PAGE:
Did My Daughter Ever Exist?

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Olivia was my whole world. I loved my husband. My son, Wyatt. My family. But she was my everything. That happens when your child is sick. You know what a real possibility it is to lose them and it changes the relationship. You treasure every moment. You look at them with such complete love knowing that at any moment they could be taken away.

I often wondered if I would ever be okay if Olivia didn’t win her battle with brain cancer here on earth. I was convinced that I would never be able to get out of bed. I knew my relationship with her twin brother was wonderful but very different. I was Olivia’s primary caregiver and a lot of Wyatt’s care had to go to my husband and to grandparents. Olivia needed so much and she needed her mommy. I was her source of comfort. I was her whole world too.

Then that horrible day came. October 22, 2013. At 7:09 p.m. my husband and I held Olivia in between us and watched her soul leave her body for Heaven. And just like that our daughter wasn’t a physical being here on earth. Instead, she was a memory. A beautiful memory that we had to close our eyes to envision. That we had to look at in pictures and remember through videos.

The next morning I woke up with such an ache of my soul. I sat there in my disbelief wondering, did my daughter ever exist? Or was she some beautiful dream I had that I’ve now woken up from. I’ve asked myself that same question so many times. Was Olivia really real?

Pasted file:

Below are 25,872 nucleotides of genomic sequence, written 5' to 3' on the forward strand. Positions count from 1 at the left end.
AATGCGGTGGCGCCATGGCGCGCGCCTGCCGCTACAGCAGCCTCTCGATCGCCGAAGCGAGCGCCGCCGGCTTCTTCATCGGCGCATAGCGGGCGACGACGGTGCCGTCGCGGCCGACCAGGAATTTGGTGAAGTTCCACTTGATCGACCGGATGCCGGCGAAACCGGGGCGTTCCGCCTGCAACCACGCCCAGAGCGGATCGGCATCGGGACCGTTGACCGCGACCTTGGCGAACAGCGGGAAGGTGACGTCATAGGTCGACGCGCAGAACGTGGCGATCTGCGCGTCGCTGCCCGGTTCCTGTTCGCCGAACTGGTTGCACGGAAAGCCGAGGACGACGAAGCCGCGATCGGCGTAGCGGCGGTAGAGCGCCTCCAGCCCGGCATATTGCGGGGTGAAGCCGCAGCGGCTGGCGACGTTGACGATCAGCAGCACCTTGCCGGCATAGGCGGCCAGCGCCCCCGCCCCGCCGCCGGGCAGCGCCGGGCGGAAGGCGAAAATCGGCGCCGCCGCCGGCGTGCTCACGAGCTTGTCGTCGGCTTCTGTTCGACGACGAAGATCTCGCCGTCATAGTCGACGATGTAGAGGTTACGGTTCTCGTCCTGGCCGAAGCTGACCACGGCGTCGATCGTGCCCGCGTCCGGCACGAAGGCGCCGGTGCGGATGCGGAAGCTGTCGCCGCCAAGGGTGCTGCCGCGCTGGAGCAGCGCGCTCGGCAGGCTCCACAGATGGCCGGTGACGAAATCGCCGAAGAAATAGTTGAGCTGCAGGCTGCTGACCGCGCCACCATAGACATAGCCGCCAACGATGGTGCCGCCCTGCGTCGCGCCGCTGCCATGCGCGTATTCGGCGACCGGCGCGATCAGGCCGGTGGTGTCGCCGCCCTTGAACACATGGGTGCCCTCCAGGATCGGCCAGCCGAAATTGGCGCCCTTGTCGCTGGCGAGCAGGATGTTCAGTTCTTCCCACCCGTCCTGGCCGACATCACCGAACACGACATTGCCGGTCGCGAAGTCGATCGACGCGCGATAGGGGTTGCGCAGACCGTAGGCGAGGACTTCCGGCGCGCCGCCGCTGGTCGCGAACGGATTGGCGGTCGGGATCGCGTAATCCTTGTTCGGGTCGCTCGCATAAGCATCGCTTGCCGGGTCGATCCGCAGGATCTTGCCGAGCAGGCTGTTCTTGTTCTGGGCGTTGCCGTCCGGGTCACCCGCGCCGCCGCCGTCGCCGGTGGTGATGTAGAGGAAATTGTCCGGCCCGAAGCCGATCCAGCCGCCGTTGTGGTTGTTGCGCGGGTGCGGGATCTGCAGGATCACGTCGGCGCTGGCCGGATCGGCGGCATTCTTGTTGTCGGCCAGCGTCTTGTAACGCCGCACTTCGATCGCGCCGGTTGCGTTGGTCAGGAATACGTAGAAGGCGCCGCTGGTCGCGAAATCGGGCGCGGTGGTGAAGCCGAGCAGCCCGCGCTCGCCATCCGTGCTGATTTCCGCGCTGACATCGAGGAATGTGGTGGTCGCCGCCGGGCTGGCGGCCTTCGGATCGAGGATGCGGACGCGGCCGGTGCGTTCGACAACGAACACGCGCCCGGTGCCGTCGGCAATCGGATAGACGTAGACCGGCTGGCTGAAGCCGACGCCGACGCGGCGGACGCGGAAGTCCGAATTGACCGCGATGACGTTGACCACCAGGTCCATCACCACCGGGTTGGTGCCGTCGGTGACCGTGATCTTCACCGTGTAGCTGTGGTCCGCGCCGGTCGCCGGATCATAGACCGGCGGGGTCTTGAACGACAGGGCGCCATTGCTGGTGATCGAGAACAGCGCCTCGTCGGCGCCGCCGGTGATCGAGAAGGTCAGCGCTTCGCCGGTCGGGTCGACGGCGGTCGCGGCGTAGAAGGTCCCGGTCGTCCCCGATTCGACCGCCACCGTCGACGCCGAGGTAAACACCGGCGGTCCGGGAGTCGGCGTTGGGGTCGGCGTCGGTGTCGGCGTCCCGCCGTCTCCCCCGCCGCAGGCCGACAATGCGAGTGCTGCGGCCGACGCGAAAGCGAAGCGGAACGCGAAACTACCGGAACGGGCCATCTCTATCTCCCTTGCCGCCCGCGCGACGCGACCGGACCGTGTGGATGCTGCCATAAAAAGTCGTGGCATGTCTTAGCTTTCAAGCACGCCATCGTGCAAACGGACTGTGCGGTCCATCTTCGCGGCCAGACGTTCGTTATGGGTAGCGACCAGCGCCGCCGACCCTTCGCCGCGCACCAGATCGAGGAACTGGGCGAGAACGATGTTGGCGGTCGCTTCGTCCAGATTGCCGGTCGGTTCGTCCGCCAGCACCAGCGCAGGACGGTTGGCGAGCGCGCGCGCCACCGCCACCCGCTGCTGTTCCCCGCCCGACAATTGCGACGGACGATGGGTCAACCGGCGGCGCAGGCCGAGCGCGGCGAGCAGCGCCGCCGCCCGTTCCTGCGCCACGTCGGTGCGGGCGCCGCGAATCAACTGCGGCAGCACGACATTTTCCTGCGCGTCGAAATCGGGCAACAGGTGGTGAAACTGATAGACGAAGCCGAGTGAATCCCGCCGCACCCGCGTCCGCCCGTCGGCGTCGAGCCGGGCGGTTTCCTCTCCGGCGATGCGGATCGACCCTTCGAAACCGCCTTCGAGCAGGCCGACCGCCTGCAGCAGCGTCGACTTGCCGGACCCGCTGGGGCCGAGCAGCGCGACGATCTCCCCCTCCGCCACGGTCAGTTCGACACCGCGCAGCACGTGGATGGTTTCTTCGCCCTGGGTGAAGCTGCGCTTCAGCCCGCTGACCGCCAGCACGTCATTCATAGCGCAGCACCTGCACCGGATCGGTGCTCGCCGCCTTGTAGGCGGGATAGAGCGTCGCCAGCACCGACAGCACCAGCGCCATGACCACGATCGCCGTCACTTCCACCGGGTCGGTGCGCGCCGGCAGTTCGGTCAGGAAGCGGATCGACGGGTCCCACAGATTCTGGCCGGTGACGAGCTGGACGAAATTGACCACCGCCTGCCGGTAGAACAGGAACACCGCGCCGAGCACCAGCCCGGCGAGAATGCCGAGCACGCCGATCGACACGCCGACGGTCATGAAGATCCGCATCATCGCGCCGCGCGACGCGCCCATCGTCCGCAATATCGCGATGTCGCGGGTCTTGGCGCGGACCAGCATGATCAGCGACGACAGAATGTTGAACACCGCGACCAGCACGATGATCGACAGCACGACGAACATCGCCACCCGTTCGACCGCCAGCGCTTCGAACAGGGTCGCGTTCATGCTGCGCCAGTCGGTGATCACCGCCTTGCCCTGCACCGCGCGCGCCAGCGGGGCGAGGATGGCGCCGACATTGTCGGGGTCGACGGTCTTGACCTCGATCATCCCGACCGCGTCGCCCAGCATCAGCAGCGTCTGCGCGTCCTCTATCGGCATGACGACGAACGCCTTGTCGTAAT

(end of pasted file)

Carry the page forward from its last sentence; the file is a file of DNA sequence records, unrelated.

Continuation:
Of course I know that she is. I gave birth to her and Wyatt in February 2012. I sat with her in the NICU and saw how feisty she was as this tiny little preemie and I worried about her being a handful as a teenager. That was my biggest worry at the time other than wanting to get my little babies home. I never imagined that she wouldn’t live to see her second birthday. I never dreamed that I would watch her fight her entire life through one medical problem after another.

Olivia is on my mind every single day. I walk through our home and think about how it would be set up if Olivia was still with us. I think about what her room would look like. I imagine what she would be into today. Would she love dress up and tea parties? Or would she be wild and play rough with her brother? Would she be jealous of Landon, her new little brother? Or would she be so excited and want to help mommy with everything? I will never know the answer to those questions.

Now the only way to have a picture with my entire family is by holding a picture of Olivia. That in and of itself breaks my heart all over again. But at least by doing that we can include her in some way. It helps to solidify the fact that my daughter really did exist. And her memory will always live on.

Olivia Caldwell Foundation is a 501c3 nonprofit that raises money for pediatric brain cancer research. All proceeds benefit the neuro-oncology research team at Children’s Hospital Colorado. You can learn more and donate at www.oliviacaldwellfoundation.org.

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